While these cards are format staples in other decks for obvious reasons, the inclusion of black in oldfashioned Tron is just what the doctor ordered (or what the metagame forces you do to if you want to be competitive, I suppose). Having a playset of Collective Brutality helps out against bad matchups like Burn and Storm while the Fatal Push are great at buying time vs. Death’s Shadow in particular. Even though the black splash is seen before, I wanted to talk about it since regular Tron has fallen out of favor recently. This great finish by Rafael Costa Zaghi could mount a comeback for Tron in the metagame percentages.

I’ve spent a lot of time talking about how Modern needs better reactive spells, and that actual Counterspell would improve the format quite a bit. Jean Sato took matter into his own hands and played three Logic Knot in his Jeskai Control deck.

While not being actual Counterspell, Logic Knot does a good impression while dealing with everything from Thought-Knot Seer, Primeval Titan and Ad Nauseam to Gifts Ungiven, Karn Liberated and the last lethal Burn spell. The importance of having a catch-all like Logic Knot can’t be overstated, and I’m very curious to explore my options going forward.

I will be looking at Thought Scour to make sure I can play the full playset of Logic Knot. Who would’ve thought that a classic effect like Counterspell would be of so much value in the 2017 Modern landscape.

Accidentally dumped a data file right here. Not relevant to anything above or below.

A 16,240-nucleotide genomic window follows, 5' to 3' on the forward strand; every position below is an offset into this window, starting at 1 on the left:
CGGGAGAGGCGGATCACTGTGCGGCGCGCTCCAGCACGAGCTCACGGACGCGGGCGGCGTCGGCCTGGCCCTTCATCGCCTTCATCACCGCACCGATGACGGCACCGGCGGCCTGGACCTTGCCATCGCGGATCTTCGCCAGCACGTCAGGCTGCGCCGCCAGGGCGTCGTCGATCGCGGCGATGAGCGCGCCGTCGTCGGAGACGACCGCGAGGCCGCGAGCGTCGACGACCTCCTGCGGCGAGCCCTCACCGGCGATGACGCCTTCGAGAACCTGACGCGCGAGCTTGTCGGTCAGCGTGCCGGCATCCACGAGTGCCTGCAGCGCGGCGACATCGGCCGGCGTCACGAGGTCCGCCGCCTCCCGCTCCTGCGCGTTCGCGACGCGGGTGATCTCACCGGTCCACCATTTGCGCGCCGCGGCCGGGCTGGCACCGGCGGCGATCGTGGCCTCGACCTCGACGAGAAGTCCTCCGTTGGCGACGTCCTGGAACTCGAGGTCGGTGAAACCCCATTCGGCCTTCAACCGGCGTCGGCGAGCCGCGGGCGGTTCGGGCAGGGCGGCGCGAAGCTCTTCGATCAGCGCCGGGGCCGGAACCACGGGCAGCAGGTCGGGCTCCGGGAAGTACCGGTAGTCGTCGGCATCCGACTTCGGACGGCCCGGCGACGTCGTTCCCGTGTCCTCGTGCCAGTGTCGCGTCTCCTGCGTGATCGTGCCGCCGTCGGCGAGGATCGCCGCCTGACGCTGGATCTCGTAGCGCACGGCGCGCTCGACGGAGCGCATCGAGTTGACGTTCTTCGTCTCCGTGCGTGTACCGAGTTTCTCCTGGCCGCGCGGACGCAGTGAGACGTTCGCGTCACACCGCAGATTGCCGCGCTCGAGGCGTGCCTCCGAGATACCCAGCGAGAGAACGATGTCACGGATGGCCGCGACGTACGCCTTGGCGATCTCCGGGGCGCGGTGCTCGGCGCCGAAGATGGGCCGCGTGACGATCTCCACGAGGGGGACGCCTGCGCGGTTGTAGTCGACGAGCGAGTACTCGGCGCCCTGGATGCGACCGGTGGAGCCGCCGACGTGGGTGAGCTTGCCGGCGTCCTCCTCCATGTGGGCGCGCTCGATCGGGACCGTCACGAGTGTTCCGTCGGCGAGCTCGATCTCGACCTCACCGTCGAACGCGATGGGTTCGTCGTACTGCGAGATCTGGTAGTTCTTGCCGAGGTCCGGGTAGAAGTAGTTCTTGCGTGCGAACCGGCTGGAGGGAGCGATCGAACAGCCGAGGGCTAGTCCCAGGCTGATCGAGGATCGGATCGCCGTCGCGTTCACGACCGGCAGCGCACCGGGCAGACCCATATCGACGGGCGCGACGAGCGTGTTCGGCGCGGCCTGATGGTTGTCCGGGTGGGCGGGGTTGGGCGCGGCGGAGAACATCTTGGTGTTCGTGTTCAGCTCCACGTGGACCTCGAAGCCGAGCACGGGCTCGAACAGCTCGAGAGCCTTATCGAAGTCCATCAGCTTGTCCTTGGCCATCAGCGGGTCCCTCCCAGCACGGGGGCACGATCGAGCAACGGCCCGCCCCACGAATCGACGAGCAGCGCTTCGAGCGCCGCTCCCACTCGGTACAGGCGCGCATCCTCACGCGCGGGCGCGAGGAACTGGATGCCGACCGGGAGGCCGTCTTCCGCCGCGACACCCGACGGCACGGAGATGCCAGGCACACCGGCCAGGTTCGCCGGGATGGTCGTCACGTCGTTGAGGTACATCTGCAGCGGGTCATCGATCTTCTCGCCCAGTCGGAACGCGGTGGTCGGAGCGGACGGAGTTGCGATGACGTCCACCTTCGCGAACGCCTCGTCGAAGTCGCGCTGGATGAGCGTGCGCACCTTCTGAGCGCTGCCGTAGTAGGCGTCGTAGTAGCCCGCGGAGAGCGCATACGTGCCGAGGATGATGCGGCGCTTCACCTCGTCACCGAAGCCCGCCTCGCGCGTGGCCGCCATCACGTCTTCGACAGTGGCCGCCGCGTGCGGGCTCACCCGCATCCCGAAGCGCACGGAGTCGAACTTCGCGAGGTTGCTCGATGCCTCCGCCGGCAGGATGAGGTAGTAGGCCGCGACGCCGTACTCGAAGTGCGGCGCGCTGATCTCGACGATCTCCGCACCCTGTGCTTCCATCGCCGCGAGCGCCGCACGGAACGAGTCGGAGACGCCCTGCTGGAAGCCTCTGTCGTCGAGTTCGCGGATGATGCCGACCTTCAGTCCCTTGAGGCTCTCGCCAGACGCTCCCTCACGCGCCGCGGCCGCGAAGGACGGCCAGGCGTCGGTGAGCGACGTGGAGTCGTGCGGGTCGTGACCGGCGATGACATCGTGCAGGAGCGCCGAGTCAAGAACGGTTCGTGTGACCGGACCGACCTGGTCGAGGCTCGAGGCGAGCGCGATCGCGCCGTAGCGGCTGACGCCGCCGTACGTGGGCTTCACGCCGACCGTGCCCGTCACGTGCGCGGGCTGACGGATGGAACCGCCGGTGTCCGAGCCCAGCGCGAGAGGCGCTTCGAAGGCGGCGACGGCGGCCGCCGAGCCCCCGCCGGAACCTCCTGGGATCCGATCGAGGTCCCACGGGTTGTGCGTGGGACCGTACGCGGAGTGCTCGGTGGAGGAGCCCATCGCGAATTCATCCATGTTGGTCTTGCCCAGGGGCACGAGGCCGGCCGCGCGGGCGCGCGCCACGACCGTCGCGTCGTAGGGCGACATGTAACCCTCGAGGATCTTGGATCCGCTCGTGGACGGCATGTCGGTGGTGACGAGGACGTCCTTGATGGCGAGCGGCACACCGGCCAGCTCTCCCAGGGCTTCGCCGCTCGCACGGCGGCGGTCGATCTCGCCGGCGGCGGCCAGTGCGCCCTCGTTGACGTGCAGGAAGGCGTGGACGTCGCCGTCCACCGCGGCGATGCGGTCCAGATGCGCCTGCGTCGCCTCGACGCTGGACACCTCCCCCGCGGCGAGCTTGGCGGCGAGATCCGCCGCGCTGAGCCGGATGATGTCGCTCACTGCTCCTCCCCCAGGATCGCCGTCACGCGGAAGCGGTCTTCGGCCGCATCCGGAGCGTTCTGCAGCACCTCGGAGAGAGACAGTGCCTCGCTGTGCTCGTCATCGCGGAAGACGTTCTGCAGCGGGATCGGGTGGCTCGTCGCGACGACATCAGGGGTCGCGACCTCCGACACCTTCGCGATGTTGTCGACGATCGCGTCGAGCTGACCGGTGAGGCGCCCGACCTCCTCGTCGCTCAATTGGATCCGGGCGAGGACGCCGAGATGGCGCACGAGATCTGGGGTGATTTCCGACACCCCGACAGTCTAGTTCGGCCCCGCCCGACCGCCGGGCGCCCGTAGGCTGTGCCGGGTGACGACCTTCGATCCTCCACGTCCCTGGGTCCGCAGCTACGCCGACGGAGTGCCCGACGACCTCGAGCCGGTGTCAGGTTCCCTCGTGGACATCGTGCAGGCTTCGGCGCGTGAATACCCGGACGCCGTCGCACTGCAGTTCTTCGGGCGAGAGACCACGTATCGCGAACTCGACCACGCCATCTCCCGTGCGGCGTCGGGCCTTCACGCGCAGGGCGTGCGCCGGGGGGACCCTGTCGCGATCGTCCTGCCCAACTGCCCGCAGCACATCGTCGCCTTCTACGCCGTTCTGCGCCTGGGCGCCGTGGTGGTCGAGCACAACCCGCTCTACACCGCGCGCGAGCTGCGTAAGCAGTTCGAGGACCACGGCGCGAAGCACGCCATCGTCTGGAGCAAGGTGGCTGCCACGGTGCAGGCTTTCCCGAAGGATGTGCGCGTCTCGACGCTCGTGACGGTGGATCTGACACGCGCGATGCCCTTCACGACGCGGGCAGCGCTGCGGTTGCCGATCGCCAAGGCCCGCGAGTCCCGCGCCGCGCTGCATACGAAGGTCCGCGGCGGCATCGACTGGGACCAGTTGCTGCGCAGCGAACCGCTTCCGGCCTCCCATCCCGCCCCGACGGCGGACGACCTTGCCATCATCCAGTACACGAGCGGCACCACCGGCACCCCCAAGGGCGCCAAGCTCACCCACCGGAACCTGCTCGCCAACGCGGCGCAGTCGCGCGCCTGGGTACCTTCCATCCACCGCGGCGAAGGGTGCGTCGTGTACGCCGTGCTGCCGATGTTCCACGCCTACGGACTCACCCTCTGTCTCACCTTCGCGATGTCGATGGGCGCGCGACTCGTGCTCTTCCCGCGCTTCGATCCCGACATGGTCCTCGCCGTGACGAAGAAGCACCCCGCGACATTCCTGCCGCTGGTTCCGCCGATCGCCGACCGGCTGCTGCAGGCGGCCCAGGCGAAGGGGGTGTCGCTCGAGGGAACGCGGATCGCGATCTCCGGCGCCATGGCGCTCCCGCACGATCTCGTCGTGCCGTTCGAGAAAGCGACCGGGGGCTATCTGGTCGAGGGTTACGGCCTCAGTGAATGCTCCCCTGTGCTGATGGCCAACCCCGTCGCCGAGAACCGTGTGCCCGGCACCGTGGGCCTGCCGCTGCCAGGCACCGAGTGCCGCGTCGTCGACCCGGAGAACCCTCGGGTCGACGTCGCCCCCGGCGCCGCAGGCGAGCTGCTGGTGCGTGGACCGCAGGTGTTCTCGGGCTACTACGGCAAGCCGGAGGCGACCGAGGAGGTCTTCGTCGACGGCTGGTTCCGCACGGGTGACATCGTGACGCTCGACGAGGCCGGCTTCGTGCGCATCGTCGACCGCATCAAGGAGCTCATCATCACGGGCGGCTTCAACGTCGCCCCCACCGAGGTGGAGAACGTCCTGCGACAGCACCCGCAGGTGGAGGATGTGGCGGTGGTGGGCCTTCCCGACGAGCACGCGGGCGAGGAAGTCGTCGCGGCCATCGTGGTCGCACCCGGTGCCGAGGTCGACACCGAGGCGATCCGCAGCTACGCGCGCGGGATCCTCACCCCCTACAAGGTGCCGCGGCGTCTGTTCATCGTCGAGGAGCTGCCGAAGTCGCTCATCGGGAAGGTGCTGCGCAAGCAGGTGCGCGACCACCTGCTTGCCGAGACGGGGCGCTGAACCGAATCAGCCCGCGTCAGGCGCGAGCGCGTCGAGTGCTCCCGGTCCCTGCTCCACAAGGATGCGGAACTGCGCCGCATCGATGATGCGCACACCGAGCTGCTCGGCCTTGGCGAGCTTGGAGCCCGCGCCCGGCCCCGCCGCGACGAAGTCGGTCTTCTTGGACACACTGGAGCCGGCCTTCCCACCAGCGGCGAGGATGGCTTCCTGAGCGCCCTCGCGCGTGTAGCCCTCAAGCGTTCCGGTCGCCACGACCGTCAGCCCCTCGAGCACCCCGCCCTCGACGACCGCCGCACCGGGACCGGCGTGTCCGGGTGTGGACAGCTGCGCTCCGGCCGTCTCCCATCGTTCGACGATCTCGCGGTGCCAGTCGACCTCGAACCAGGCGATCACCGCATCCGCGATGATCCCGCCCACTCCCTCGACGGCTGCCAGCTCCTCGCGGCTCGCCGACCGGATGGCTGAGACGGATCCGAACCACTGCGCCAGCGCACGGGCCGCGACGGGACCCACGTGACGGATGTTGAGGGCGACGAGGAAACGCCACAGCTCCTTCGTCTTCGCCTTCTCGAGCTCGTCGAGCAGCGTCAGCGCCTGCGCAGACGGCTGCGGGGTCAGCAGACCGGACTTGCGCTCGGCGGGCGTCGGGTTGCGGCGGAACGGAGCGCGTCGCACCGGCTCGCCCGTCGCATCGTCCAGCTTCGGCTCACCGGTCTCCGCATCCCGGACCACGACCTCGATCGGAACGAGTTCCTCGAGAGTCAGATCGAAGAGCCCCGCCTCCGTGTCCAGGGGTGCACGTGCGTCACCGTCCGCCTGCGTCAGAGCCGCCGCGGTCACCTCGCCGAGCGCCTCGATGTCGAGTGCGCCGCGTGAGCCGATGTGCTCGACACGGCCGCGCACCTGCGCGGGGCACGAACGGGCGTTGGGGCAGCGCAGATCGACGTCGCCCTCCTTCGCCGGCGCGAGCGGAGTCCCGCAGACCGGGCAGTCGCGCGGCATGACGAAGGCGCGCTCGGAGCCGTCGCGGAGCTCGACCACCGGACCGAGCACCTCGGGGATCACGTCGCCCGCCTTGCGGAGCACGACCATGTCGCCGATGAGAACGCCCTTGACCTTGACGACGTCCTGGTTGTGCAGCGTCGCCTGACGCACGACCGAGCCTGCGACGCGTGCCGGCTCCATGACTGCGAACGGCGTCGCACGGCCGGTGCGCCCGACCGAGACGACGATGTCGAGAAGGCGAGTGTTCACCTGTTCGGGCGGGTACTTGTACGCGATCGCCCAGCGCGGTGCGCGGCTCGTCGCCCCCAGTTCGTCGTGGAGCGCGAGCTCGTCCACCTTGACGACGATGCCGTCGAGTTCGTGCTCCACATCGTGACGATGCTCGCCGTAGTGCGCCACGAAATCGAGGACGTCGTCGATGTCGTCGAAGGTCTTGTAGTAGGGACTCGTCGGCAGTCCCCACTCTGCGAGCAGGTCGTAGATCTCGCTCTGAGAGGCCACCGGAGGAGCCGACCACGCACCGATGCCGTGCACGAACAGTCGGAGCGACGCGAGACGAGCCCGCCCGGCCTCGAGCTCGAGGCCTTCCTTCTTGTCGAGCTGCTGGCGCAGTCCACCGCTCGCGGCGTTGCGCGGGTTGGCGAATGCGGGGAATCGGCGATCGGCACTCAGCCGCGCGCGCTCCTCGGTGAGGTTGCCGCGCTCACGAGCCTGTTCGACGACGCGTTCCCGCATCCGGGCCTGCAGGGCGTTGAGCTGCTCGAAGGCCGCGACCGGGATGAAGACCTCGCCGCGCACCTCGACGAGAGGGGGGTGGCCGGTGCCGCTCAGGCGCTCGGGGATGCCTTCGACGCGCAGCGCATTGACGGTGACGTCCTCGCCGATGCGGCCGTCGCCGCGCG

This is just an improved Viridian Shaman on paper, but I wanted to credit Ivan de Castro Sanchez for finding it. I doubt this card has made a lot of Grand Prix top 8’s before. It fits perfectly in his human-themed Collected Company deck with its creature type and converted manacost and will do the job against Affinity.

While Sin Collector has seen play on and off in Abzan Company all the way back to the days of Birthing Pod, playing more than one is very rare. Oscar Christensen chose to run three copies and zero Thoughtseize in his sideboard to combat pesky instants and sorceries for games two and three. He can hit them off Collected Company, they have a 2/1 body attached for value, and both the stats and not costing life vs. Burn is relevant. If the combo decks become faster in the future, you can always go back to Thoughtseize again.

This card was pretty good back in Standard, but was quickly relegated to only seeing play in Vintage Cube Draft. Loïc Le Briand had different plans for it and replaced his Eidolon of the Great Revel with this smoking hot artifact! My guess is that he found the Eidolon subpar when being on the draw and even on the play in too many matchups and wanted to find a replacement. Mirror Match, fast Affinity draws, delve creatures and Eldrazi Tron are just a few of the bad situations you can encounter with Eidolon in your deck these days. While the Shrine is a bad top deck in the lategame, casting it on turn two can be very backbreaking for a lot of decks – kind of like Eidolon used to be. I imagine resolving this on turn two vs. Death’s Shadow will not end happily for the non-Burn player, as long as you keep an eye out for Kolaghan’s Command.